The operation of another embodiment of the invention which uses fragrance cartridges, instead of fragrance discs may best be understood with reference to FIGS. 4, 5, and 6. In FIG. 4, the container 40 contains a fan 42, which, when operating, forces air to pass through any scent cartridge which is inserted into slot 44 which is equipped with guide tabs 46, 48, 50 and 52. In order to prevent the escape of fragrance when the alarm is turned off, i.e. when the fan 42 is not operating, vanes 54, 56, 58 and 60 are provided. These vanes are normally held closed by helical springs, typified by 62, located at both ends of hinges 64, 66, 68 and 70 respectively. However vanes 54, and 58 can be biased instead by gravitational forces as is well known in the art.

Cartridge 72 in FIG. 4 contains fragrance containing gravel 74, 76 and 78 held between front wire mesh 80 and rear wire mesh 82. If the gravel is volatile at room temperatures, no heat source is necessary. However, if the gravel is volatile at elevated temperatures, then meshes 80 and 82 may be used as resistive heating elements powered by electrical cable 84.

Another embodiment of the fragrance cartridge is illustrated in FIG. 5 where fragrance cartridge 86 uses a fragrance containing volatile liquid 88. Air may be made to flow directly over the top surface 90 of liquid 88 or a wick 92, supported by plate 94 may be used to increase the rate of evaporation of liquid 88.

Still another embodiment of the fragrance cartridge is illustrated in FIG. 6, where cartridge 96 is equipped with a fragrance containing solid 98 which is activated by droplets of liquid 100 which descend through aperture 102 in plate 104 when air pressure is applied though tubing 106. Front mesh 108 and rear mesh 110 allow air to blow through cartridge 96.

While certain novel features of this invention have been shown and described and are pointed out in the annexed claims, it will be understood that various omissions, substitutions and changes in the forms and the details of the device illustrated and in its operation can be made by those skilled in the art without departing from the spirit of the invention.

Patent Citations
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US4407585 *11 Dec 19814 Oct 1983Hartford Louise DScent-awake clock
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Referenced by
Citing PatentFiling datePublication dateApplicantTitle
US5924597 *19 Sep 199720 Jul 1999Lynn; David M.Building fragrance distribution system and method
US6963271 *27 Aug 20038 Nov 2005Ryan David FyffeSystem and method for an alarm with aroma selection
US699873628 Aug 200314 Feb 2006Lg Electronics Inc.Apparatus and method for controlling driving of linear motor
US710666228 Aug 200312 Sep 2006Phillip F. Acker, Jr.Thermal alarm clock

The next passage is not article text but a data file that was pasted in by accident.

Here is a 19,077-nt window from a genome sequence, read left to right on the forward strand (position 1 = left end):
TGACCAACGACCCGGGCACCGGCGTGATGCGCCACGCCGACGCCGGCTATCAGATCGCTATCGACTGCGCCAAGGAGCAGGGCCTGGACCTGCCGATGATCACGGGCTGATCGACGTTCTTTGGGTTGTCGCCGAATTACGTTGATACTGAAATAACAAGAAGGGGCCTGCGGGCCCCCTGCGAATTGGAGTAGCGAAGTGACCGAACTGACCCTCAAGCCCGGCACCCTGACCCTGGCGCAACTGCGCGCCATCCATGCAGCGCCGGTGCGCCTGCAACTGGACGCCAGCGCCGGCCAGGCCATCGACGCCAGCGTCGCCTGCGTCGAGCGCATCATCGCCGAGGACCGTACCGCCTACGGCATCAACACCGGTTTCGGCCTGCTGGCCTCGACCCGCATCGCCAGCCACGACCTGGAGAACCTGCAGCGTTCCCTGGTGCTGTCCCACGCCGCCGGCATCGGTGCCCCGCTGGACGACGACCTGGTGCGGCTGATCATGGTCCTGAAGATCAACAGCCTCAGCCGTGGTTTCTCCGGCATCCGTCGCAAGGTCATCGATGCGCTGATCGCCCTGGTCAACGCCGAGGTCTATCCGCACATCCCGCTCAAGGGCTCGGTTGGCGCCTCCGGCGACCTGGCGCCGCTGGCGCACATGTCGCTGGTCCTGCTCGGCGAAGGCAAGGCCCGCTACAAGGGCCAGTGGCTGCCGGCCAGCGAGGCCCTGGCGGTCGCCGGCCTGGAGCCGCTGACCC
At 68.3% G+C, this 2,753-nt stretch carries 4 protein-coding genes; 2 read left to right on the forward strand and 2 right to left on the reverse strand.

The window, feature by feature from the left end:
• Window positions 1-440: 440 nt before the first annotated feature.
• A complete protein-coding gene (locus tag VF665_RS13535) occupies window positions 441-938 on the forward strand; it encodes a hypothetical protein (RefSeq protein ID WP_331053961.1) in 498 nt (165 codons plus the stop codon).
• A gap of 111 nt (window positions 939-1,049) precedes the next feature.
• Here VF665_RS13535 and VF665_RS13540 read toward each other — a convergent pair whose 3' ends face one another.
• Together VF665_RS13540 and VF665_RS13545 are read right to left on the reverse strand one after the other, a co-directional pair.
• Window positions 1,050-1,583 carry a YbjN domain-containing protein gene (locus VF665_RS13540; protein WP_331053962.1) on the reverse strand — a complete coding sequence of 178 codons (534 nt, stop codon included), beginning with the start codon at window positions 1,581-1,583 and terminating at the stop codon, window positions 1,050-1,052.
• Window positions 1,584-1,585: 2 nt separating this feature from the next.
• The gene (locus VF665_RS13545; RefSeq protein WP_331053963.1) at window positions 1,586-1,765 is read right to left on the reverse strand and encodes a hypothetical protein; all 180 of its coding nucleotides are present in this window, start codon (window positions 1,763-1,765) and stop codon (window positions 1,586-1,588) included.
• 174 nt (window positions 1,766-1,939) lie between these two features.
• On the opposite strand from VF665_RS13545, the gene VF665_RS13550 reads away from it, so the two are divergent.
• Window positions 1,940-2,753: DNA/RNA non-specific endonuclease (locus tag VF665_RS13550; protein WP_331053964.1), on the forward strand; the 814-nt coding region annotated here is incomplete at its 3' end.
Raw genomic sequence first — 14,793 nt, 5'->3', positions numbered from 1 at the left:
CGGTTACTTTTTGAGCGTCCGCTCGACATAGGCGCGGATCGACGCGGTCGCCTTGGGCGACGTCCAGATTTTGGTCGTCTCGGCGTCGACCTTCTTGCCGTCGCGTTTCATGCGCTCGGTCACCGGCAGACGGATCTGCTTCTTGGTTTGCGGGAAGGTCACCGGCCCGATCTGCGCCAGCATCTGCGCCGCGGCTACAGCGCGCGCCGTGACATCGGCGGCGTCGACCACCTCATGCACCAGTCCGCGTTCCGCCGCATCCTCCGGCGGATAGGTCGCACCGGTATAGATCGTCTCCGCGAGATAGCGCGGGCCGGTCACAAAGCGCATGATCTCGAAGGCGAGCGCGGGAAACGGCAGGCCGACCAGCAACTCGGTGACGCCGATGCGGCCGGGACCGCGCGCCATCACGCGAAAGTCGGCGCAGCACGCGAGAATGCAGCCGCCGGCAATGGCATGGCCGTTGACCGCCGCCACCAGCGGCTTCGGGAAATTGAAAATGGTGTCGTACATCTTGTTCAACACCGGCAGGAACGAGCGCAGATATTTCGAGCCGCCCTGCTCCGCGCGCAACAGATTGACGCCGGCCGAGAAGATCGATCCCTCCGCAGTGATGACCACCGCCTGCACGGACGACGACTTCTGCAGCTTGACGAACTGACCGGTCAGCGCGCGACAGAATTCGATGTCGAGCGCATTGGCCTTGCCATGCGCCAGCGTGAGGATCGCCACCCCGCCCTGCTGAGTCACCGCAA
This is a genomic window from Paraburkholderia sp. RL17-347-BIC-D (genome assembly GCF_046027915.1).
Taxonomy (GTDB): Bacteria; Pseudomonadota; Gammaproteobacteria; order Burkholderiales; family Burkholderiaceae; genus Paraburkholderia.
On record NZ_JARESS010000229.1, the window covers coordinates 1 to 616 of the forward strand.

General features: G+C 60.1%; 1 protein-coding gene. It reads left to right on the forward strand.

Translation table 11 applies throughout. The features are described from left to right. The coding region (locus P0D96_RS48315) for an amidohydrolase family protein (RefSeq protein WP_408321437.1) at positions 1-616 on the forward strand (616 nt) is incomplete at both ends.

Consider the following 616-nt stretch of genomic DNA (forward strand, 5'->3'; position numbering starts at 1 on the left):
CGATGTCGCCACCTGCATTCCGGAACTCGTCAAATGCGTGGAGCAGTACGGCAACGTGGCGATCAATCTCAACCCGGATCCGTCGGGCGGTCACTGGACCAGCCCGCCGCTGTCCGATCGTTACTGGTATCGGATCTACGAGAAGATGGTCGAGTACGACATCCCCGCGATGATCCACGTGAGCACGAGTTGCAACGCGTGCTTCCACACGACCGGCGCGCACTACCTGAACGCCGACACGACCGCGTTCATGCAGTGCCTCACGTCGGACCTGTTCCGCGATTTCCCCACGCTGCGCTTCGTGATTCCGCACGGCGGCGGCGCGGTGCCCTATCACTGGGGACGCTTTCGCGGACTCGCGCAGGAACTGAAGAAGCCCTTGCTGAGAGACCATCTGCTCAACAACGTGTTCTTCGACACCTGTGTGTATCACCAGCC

US769133629 May 20036 Apr 2010The Procter & Gamble CompanyDevices and systems for dispensing volatile materials
US20020066798 *5 Dec 20006 Jun 2002Christophe Laudamiel-PelletMultiple scent-containing article of manufacture with theme
US20020068009 *5 Dec 20006 Jun 2002Christophe Laudamiel-PelletSystem and methods for dispensing scents into the environment, and for providing scent-containing articles of manufacture
US20020068010 *12 Jul 20016 Jun 2002The Procter & Gamble CompanyArticles, systems, and methods for dispensing volatile materials into the environment
US20040007787 *29 May 200315 Jan 2004The Procter & Gamble CompanyArticles, systems, and methods for dispensing volatile materials
US20040009103 *29 May 200315 Jan 2004The Procter & Gamble CompanyDevices and systems for dispensing volatile materials
US20040108825 *28 Aug 200310 Jun 2004Lg Electronics Inc.Apparatus and method for controlling driving of linear motor
US20040146435 *20 Jan 200429 Jul 2004Goldstein Richard A.Fragrance signaling of an event
US20050147539 *2 Mar 20057 Jul 2005Christophe Laudamiel-PelletMultiple scent-containing article of manufacture with theme
US20060126444 *7 Feb 200615 Jun 2006Brenda EllnerWatch for dispensing scents, vapor and/or droplets, and storage device
US20080142555 *28 Apr 200619 Jun 2008Persee MedicaDevice for Applying a Fluid to an Area to be Treated, Comprising a Timing System
US20090073813 *15 Sep 200819 Mar 2009Thomas StephensAlarm clock with multiple interactive audio notifications
US20100177597 *15 Jan 200915 Jul 2010Ming-Wei TsaiAroma alarm clock
Classifications
U.S. Classification368/12, 368/72, 968/243
International ClassificationG04B25/00
Cooperative ClassificationG04B25/00
European ClassificationG04B25/00
Legal Events
DateCodeEventDescription
19 Jul 1990FPAYFee payment
Year of fee payment: 4
4 Oct 1994REMIMaintenance fee reminder mailed
26 Feb 1995LAPSLapse for failure to pay maintenance fees
9 May 1995FPExpired due to failure to pay maintenance fee
Effective date: 19950301